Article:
so you'd circle the Very Strongly category. Thus you would
be saying that you can't experience (or haven't experienced) this when you've been just
stoned, or fairly stoned, or even when strongly stoned; but when you're very strongly
stoned or maximally stoned you can experience the change in color perception.
It may be that you've experienced a particular effect at several degrees of "stonedness,"
but what you're rating here is the minimal level of stonedness you must be to experience
There is one other category on the "How Stoned" scale, marked LSD. You are to circle
this category only if you have experienced that effect after having taken one of the very
powerful psychedelic drugs like LSD, DMT, DET, mescaline, peyote, psilocybin, or STP.
Thus there will probably be a number of things described that you've never experienced
with pot but have with one of the more powerful psychedelics (if you've had any of the
more powerful psychedelics).
There are a few questions where the two scales "Frequency" and "How Stoned" don't
apply, and space is left for a descriptive answer.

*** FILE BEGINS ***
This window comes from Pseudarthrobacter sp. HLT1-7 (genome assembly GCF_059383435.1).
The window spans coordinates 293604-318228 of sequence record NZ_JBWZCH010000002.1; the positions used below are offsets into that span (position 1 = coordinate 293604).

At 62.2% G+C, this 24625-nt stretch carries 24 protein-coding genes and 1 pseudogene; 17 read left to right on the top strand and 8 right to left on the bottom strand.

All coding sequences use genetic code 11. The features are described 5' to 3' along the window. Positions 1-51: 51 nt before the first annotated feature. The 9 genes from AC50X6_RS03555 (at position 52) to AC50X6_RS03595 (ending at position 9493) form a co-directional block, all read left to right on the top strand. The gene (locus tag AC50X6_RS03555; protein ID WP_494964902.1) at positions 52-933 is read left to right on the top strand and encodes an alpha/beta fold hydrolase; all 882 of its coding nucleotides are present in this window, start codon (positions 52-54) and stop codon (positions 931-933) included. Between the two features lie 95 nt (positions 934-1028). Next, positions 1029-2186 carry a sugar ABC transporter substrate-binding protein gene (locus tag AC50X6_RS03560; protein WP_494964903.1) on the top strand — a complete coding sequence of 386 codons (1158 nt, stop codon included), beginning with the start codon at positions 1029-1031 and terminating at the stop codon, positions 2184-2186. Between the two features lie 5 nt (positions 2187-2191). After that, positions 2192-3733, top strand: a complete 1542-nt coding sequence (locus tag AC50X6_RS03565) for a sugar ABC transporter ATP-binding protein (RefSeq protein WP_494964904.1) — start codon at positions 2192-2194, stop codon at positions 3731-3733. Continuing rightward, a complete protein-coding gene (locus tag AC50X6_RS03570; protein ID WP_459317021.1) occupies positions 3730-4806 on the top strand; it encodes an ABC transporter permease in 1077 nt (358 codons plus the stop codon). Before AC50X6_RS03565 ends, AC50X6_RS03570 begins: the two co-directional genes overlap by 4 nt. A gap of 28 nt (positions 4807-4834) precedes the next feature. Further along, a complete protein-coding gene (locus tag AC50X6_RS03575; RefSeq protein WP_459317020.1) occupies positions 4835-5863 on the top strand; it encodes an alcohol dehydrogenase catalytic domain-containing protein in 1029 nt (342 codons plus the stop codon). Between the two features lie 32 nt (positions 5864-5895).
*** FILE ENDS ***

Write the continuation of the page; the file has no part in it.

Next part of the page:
There are a number of experiences that occur when stoned for which the opposite also
occurs frequently; e.g., sometimes colors may be more intense and sometimes they may
be duller. A bracket has been put in the left-hand margin whenever two questions are
linked this way. Thus, you might find colors get brighter sometimes at a minimal degree
of Very Stoned, and also that colors get duller frequently at a minimal degree of Just.
Finally, space has been left at the end for you to describe any effects you get from being
stoned that haven't been mentioned in this questionnaire. In making up this questionnaire
it was attempted to mention everything that people may have written about as happening
while stoned, but some things have undoubtedly been missed, so this is your chance to
complete the list!
Please rate the statements as accurately as you can. Whenever you feel that the way the
statement is phrased doesn't quite fit your experiences, feel free to write in an explanation.
If a statement makes no sense at all to you, put a ? beside it and skip it. It is understood
that many of the experiences of being stoned are difficult to express in words!
Answer this questionnaire while straight, and when it is complete, seal it in the attached
return envelope (do not put a return address on it!) and mail.
The envelope is already addressed and stamped.
It is so commonplace and trite on psychological questionnaires to say "Thank you" that
I hesitate to say it, but l really do appreciate your filling this out!
Possible Effect Descriptions
Figure 3-1 shows part of the first page of the actual questionnaire. Each possible effect statement
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On Being Stoned - Chapter 3
(referred to simply as "question" or "item" from now on) was presented in this way, with a few
exceptions, described later.3
FIGURE 3-1. FORMAT OF THE QUESTION